Jimbob
Jimbob
5 months ago

Unsurprisingly, given the rest of their philosophy, the stoics didn’t feel the need to complain.Report

Ben
Ben
5 months ago

In my view, ehz is right that some of the comparisions may seem somewhat superficial, at least prima facie. What is worse, at least some seem sloppy with regard to Frege’s work and also misrepresent his positions.
As to sloppiness: Take the list about questions. Frege carefully distinguishes between yes-no questions, e.g.: Did you do it?, and wh-questions, e.g.: Who did this? The list above says he holds that questions require a yes or no as answer. That only applies to the first sort of questions he distinguishes. However, some of the references in the list concern passages in which he discusses wh-questions. This is an odd mismatch of topics and references.
And the point actually results in a wrong representation of Frege’s views. Frege takes a yes-no question to express an ordinary thought. For him, “Did you do it?” expresses the same thought as “You did it”. He thinks the difference between the two sentences is *not* located at the leven of content, but on what nowadays would be called speech-act level (speakers do something different with the same content).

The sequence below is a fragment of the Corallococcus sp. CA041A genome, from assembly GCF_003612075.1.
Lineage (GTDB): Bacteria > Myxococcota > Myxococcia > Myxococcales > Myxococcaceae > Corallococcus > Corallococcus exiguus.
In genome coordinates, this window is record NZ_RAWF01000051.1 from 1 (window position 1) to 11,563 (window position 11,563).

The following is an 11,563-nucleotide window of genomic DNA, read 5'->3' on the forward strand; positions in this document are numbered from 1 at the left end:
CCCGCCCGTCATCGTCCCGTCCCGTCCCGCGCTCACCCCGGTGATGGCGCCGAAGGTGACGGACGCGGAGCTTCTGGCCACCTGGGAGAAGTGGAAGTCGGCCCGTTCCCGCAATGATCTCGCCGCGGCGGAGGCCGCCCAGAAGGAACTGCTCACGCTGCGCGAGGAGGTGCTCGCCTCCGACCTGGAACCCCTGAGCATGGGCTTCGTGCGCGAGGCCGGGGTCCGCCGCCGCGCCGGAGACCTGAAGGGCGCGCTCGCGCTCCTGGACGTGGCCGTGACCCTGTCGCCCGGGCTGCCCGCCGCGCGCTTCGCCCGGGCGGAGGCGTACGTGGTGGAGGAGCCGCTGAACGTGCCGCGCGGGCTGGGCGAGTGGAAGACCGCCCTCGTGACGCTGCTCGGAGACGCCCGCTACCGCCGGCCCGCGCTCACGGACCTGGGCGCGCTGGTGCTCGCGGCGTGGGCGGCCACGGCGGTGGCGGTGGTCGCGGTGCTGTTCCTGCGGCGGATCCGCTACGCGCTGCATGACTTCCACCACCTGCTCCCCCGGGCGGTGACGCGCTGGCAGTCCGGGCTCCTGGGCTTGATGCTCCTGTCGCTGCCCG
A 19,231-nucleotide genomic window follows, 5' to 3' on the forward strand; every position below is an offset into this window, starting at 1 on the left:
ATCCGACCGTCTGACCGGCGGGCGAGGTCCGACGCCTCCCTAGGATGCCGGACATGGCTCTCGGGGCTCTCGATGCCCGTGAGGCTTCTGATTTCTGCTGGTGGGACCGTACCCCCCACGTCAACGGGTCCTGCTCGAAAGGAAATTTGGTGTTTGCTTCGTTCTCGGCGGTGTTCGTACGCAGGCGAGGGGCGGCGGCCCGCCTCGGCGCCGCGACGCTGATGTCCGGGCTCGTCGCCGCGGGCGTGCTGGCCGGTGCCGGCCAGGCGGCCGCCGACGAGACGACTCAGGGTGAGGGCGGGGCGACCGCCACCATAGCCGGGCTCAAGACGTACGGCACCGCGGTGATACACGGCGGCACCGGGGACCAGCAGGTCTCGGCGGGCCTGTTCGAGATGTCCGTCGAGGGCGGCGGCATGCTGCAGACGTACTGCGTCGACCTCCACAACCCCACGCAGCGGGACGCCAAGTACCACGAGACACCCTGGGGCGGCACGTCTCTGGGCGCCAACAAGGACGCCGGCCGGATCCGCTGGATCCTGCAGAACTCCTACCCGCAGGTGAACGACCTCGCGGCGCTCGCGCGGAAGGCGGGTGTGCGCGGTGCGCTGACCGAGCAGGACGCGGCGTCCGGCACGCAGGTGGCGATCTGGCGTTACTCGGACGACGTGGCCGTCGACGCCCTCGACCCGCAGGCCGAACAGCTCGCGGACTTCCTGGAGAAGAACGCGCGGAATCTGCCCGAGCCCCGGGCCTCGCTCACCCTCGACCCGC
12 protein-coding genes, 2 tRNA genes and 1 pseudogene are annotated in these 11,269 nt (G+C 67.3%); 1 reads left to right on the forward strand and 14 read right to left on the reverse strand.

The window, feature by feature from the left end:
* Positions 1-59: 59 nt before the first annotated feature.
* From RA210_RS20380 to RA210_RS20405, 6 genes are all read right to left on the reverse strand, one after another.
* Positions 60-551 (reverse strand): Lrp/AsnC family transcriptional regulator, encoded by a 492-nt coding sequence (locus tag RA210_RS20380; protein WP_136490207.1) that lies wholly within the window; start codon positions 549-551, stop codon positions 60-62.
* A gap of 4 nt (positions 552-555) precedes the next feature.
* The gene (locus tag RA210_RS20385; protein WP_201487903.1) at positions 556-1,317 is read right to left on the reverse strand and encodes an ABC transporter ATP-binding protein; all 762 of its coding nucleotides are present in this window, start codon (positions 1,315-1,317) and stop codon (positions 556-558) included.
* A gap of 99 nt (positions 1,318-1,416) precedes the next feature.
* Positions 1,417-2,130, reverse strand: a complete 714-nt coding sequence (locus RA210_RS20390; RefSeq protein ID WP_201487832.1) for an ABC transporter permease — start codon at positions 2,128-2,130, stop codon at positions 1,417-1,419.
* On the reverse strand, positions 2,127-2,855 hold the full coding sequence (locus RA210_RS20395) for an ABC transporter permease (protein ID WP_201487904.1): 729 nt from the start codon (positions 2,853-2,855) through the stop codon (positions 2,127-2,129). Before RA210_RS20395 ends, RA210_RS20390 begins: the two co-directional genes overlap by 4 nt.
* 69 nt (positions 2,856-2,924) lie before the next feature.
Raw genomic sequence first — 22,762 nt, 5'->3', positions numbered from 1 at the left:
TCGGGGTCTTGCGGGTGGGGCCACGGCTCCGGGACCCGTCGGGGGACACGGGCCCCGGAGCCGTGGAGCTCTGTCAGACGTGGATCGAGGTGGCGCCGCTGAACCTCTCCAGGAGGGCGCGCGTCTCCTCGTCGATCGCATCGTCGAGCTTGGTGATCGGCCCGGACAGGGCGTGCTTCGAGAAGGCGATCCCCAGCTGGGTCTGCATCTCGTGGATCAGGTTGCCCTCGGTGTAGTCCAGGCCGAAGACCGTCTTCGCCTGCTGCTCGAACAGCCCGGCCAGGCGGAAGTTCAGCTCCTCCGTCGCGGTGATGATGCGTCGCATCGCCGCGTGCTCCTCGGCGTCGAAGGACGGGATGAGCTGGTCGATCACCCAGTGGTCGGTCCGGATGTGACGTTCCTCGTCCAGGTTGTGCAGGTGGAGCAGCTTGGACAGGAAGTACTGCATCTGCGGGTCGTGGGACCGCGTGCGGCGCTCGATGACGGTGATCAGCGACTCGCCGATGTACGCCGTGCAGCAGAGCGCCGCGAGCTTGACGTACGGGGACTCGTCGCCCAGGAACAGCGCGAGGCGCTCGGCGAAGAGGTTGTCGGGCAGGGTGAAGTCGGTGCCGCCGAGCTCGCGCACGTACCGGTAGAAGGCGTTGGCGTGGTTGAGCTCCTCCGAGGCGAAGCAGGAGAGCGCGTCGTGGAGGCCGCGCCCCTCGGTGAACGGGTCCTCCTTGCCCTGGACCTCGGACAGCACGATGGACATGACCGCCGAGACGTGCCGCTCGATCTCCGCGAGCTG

With that in mind, take a look at the table again. At the same time, it is said that Frege takes questions to require yes and no answers and that he distinguishes between a thought and the content of question (last entry of the list). But it is precisely the case of yes-no questions in which Frege *identifies* the content of a question with a thought.
I conclude that the table of comparisons concerning questions is, as it stands, quite dubious. Not only are the comparisons somewhat superficial; the presentations of Frege’s views are distorted and sometimes simply wrong (and one may of course be afraid this was done in order to find more “similarities”).